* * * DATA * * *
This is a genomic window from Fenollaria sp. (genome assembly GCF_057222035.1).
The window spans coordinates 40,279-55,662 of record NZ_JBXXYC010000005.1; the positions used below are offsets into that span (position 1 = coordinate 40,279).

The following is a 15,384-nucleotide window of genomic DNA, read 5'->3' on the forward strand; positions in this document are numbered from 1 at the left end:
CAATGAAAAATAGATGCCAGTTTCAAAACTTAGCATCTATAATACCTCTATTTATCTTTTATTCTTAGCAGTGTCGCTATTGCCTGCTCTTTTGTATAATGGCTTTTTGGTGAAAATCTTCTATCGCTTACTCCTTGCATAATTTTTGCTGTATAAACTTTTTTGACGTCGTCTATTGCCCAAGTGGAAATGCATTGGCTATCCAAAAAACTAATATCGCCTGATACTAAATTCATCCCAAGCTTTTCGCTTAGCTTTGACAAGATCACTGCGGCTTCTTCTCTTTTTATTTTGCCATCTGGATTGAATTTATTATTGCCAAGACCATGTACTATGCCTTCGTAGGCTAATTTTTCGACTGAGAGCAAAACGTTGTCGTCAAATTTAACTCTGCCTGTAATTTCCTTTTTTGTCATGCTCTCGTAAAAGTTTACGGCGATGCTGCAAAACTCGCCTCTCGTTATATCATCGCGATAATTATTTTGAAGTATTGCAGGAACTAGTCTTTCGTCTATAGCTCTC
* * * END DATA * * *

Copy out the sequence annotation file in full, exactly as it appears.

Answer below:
This is a genomic window from Fenollaria sp. (genome assembly GCF_057222035.1).
The window spans coordinates 40,279-55,662 of record NZ_JBXXYC010000005.1; the positions used below are offsets into that span (position 1 = coordinate 40,279).

The following is a 15,384-nucleotide window of genomic DNA, read 5'->3' on the forward strand; positions in this document are numbered from 1 at the left end:
CAATGAAAAATAGATGCCAGTTTCAAAACTTAGCATCTATAATACCTCTATTTATCTTTTATTCTTAGCAGTGTCGCTATTGCCTGCTCTTTTGTATAATGGCTTTTTGGTGAAAATCTTCTATCGCTTACTCCTTGCATAATTTTTGCTGTATAAACTTTTTTGACGTCGTCTATTGCCCAAGTGGAAATGCATTGGCTATCCAAAAAACTAATATCGCCTGATACTAAATTCATCCCAAGCTTTTCGCTTAGCTTTGACAAGATCACTGCGGCTTCTTCTCTTTTTATTTTGCCATCTGGATTGAATTTATTATTGCCAAGACCATGTACTATGCCTTCGTAGGCTAATTTTTCGACTGAGAGCAAAACGTTGTCGTCAAATTTAACTCTGCCTGTAATTTCCTTTTTTGTCATGCTCTCGTAAAAGTTTACGGCGATGCTGCAAAACTCGCCTCTCGTTATATCATCGCGATAATTATTTTGAAGTATTGCAGGAACTAGTCTTTCGTCTATAGCTCTC